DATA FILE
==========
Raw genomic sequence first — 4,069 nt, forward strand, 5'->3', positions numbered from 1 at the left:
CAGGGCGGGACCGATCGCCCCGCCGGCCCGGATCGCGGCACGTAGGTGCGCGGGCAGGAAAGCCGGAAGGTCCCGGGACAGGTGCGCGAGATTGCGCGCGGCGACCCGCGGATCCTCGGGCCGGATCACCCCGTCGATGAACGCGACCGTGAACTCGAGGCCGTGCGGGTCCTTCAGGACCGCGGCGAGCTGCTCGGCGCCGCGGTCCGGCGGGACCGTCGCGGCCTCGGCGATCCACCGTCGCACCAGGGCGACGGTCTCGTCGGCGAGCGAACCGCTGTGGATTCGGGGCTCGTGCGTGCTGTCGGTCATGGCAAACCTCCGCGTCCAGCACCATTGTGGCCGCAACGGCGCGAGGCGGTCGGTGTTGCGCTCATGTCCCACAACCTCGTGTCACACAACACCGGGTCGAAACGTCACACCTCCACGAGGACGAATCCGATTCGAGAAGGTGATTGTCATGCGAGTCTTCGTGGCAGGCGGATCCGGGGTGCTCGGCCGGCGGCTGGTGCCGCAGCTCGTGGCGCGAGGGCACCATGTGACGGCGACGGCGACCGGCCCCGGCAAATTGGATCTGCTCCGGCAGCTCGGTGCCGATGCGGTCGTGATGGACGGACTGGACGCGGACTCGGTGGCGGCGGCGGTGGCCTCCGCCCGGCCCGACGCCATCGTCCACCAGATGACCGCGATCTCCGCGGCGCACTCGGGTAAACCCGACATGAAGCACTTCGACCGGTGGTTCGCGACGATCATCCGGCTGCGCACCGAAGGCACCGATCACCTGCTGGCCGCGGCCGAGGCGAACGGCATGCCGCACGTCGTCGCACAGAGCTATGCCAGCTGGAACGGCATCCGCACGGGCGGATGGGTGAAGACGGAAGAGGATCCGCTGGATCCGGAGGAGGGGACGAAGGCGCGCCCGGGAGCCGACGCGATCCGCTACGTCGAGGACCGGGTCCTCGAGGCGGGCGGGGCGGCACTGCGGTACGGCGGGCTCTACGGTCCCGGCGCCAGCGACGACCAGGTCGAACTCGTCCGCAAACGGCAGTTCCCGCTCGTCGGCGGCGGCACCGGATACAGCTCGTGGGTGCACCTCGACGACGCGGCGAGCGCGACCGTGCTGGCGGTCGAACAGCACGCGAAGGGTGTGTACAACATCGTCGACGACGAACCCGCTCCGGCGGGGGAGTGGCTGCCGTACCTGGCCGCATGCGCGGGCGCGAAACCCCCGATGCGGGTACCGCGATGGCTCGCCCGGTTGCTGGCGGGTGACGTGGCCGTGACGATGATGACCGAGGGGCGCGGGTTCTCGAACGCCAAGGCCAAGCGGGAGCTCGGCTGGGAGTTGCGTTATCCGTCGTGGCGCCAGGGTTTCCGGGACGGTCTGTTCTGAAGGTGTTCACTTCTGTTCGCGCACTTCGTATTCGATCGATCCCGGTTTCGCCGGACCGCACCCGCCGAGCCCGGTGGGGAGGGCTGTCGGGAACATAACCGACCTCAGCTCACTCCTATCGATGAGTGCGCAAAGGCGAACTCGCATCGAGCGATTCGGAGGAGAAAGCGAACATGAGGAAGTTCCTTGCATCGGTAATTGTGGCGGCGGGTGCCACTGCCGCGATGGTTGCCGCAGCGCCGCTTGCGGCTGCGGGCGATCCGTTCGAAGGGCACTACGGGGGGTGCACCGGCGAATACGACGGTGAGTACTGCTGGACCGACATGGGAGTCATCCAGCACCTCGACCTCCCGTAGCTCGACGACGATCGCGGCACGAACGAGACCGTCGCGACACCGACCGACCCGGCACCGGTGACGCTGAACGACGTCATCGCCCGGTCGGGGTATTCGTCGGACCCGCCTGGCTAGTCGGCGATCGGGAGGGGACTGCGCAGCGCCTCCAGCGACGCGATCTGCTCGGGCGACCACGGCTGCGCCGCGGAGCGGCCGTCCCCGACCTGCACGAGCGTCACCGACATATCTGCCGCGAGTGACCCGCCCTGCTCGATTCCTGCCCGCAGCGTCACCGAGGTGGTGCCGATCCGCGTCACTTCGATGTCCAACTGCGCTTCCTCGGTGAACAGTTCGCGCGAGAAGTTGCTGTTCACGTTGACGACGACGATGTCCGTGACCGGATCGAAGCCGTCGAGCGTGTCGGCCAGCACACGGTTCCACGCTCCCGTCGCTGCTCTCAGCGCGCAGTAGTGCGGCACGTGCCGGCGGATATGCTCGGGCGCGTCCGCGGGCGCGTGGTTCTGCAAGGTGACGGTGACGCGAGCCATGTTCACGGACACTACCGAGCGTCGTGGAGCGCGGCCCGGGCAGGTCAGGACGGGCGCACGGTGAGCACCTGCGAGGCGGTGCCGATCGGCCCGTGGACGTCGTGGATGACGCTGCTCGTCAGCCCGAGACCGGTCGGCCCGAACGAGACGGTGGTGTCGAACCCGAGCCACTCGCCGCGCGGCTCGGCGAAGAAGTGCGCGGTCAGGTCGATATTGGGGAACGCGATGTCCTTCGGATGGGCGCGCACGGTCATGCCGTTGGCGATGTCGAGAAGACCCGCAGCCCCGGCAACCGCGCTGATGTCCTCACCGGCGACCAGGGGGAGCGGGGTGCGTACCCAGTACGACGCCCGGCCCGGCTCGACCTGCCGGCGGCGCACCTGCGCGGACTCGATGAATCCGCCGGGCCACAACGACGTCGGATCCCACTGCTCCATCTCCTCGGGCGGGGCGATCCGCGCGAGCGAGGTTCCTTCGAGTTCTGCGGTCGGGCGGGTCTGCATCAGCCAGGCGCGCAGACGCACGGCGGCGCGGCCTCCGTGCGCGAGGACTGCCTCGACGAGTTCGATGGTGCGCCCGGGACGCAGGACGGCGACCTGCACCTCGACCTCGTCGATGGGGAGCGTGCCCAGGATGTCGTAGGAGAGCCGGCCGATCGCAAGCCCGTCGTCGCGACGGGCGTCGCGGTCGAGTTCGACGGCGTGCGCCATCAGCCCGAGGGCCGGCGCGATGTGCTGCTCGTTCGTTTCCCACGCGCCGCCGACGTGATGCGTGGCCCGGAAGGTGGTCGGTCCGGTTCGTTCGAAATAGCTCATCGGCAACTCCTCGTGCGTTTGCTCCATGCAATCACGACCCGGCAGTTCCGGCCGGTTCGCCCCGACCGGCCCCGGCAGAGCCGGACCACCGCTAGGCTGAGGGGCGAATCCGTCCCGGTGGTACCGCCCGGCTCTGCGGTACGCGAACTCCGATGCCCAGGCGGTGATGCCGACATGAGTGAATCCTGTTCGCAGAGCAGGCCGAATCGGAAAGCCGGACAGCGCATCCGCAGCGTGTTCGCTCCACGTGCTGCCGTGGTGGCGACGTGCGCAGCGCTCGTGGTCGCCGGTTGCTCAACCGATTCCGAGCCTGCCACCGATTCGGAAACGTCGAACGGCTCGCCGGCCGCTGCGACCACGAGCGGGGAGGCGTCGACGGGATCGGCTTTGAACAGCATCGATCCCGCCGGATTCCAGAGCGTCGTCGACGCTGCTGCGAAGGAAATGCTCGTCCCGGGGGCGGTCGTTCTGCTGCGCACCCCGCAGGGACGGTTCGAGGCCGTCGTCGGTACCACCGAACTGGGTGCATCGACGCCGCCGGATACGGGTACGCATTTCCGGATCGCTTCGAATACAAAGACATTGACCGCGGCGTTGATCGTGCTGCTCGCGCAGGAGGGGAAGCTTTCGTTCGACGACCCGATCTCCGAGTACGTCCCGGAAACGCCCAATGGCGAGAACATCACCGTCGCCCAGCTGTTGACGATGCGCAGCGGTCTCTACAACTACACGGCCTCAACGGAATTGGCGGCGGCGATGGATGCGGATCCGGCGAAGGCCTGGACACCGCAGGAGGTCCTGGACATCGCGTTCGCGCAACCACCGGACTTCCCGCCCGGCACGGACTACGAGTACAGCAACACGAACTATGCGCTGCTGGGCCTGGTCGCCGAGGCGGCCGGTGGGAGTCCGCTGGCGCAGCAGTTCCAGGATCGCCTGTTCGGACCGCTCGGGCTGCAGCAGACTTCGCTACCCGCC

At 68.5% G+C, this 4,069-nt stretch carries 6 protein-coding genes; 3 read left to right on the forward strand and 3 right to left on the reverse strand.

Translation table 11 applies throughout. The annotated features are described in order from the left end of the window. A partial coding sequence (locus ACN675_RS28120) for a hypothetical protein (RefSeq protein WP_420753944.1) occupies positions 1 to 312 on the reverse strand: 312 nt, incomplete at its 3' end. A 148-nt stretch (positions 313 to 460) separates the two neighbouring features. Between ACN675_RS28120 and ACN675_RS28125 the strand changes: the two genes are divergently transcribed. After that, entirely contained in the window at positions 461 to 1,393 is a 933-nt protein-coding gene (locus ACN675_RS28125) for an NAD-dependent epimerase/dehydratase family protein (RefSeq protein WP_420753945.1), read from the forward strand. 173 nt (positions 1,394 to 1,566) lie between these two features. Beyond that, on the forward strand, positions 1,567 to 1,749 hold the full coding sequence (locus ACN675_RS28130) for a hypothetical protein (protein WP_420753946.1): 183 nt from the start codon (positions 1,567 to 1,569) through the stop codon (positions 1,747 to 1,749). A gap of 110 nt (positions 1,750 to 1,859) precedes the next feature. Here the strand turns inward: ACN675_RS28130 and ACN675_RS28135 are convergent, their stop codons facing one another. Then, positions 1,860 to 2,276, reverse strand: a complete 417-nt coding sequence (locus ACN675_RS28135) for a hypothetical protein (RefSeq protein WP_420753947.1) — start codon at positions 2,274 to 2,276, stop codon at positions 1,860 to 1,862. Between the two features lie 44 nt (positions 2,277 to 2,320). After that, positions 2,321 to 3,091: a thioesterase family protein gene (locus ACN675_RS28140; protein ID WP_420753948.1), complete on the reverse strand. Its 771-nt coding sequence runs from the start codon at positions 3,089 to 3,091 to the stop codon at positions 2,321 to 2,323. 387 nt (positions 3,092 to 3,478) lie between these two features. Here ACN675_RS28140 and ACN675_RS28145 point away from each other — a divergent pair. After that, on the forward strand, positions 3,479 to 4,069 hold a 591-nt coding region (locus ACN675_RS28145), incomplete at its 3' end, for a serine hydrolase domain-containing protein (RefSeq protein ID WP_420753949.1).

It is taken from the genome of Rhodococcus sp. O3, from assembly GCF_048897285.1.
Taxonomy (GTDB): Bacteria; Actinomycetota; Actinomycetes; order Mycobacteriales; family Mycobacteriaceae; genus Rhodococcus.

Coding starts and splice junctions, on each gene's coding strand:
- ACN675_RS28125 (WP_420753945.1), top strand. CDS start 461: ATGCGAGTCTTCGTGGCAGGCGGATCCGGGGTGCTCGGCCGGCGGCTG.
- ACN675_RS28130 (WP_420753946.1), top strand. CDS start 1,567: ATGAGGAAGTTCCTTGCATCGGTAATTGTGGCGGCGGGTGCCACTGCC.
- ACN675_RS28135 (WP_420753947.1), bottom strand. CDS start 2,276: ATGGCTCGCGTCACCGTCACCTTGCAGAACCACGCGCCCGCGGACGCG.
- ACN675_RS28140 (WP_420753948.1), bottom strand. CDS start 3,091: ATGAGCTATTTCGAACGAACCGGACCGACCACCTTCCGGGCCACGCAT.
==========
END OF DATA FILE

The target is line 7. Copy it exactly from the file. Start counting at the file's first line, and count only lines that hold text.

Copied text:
Coding starts and splice junctions, on each gene's coding strand: